Note: Some of these forms may be hypothetical. Not every possible mutated form of every word actually occurs.

Further reading[edit]

  • "burg" in Foclóir Gaeilge–Béarla, An Gúm, 1977, by Niall Ó Dónaill.
  • Entries containing “burg” in English-Irish Dictionary, An Gúm, 1959, by Tomás de Bhaldraithe.
  • Entries containing “burg” in New English-Irish Dictionary by Foras na Gaeilge.

Old Dutch[edit]

Etymology[edit]

From Proto-West Germanic *burg, from Proto-Germanic *burgz.

Noun[edit]

burg f

  1. fortress, castle
  2. city

Inflection[edit]

This noun needs an inflection-table template.

Descendants[edit]

  • Middle Dutch: borch, burch
    • Dutch: burg, burcht
    • Limburgish: bórg, börch

Further reading[edit]

  • burg”, in Oudnederlands Woordenboek, 2012

Old English[edit]

Alternative forms[edit]

Etymology[edit]

From Proto-Germanic *burgz.

Pronunciation[edit]

Noun[edit]

burg f (nominative plural byrġ)

  1. city or town
    • c. 897, King Alfred's translation of Pope Gregory's Pastoral Care
      Wyrċaþ fæsten ymb þā burg.
      Build a fortress around the city.
    • late 9th century, translation of Orosius’ History Against the Pagans
      Þæt Ēstland is swīðe miċel, and þǣr biþ swīðe manega byrġ, and on ǣlcre byrġ biþ cyning.
      Estonia is very large. There are a whole lot of towns, and every town has a king.
    • late 9th century, King Alfred's translation of St. Augustine's Soliloquies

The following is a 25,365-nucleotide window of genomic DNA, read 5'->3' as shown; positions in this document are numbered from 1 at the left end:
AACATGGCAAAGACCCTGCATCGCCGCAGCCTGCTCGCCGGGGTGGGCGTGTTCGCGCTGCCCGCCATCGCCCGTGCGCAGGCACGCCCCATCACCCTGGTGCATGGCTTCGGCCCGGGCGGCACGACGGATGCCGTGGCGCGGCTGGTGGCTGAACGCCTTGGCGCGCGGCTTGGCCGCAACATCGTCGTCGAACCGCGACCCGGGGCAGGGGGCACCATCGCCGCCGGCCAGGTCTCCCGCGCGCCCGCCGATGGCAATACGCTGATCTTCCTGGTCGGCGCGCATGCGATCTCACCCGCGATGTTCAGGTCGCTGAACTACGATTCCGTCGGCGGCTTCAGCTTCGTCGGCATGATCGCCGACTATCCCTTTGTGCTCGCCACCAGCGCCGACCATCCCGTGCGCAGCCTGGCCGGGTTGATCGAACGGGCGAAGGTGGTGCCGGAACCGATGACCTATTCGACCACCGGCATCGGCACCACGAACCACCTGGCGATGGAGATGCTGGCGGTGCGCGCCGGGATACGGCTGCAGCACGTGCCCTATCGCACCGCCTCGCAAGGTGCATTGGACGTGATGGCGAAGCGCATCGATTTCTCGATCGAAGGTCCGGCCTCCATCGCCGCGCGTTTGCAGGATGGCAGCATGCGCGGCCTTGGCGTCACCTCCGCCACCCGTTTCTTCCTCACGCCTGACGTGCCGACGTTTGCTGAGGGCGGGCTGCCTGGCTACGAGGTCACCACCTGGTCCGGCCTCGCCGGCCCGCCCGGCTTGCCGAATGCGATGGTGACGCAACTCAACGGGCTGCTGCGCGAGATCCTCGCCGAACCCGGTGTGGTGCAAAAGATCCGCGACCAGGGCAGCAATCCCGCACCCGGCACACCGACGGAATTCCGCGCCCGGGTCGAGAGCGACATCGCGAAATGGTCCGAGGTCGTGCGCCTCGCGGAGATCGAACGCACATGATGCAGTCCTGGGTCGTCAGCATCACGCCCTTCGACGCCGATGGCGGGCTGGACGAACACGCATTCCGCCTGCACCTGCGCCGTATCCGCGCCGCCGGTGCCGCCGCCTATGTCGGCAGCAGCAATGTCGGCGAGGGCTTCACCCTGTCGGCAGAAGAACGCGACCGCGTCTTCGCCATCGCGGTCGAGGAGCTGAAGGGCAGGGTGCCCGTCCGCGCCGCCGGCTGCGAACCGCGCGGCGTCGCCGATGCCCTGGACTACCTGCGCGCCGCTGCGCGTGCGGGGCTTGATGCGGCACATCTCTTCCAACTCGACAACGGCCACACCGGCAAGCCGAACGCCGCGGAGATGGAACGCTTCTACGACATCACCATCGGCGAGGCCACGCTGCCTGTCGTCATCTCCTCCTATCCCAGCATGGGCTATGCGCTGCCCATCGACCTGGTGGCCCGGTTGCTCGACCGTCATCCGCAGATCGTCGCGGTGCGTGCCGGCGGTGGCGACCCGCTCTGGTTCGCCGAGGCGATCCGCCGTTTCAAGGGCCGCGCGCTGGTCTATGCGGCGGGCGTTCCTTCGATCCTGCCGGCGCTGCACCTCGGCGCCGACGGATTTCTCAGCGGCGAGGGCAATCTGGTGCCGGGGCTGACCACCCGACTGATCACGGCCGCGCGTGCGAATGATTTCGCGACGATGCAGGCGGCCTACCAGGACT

Nāt iċ nā þȳ hwā Rōme burg timbrede þe iċ hit self ġesāwe, ac for þȳ þe hit man mē sæġde.
      I don't know who built the city of Rome because I saw it myself, but because somebody told me.
    • c. 992, Ælfric, "The Assumption of the Blessed Mary"
      Sē Godes wiðersaca hine þā ġehāthierte and cwæþ, "Þā iċ fram fierde ġeċierre, iċ tōweorpe þās burg, and hīe ġesmēðe, and tō ierþlande āwende, swā þæt hēo biþ cornbǣru swīðor þonne manbǣru."
      The adversary of God became furious and said, "When I return from the campaign, I will destroy this city, and level it, and turn it into arable land, so it is full of grain instead of people."
  2. fortified place: fortress, castle
    • c. 897, King Alfred's translation of Pope Gregory's Pastoral Care
      Sēo burg þæs mōdes sċeal swīðe oft ġefrēdan hire fēonda speru.
      The fortress of the mind must very often feel the spears of its enemies.
    • Anglo-Saxon Chronicle, Manuscript A, year 921
      Þā fōr Ēadweard cyning mid Westseaxna fierde tō Colneċeastre and ġebētte þā burg and ġeednīewode þǣr hēo ǣr tōbrocen wæs.
      Then King Edward traveled to Colchester with the West Saxon army and repaired the fortress, and rebuilt it where it had been destroyed.

Declension[edit]

Synonyms[edit]

Derived terms[edit]

Descendants[edit]


Old High German[edit]

Etymology[edit]

From Proto-West Germanic *burg, Proto-Germanic *burgz, from Proto-Indo-European *bʰerǵʰ- (fortified elevation).

Noun[edit]

burg f

  1. a castle
  2. a city

Declension[edit]

Descendants[edit]

References[edit]

  1. Köbler, Gerhard, Althochdeutsches Wörterbuch, (6. Auflage) 2014

Old Saxon[edit]

Alternative forms[edit]

Etymology[edit]

From Proto-West Germanic *burg, Proto-Germanic *burgz, from Proto-Indo-European *bʰerǵʰ- (fortified elevation).

Pronunciation[edit]

Noun[edit]

burg f

  1. fort, castle
    • (Can we date this quote?) Heliand, verse 4187:
      imu thô an Effrem an theru hôhon burg uunodehe then lived in the high fort of Effrem
  2. city, town
    • (Can we date this quote?) Genesis, verse 238:
      bûan an them burugiumto live in these cities

Declension[edit]


Descendants[edit]


Romanian[edit]

Etymology[edit]

From French bourg

Noun[edit]

burg n (plural burguri)

  1. burg, market town

Declension[edit]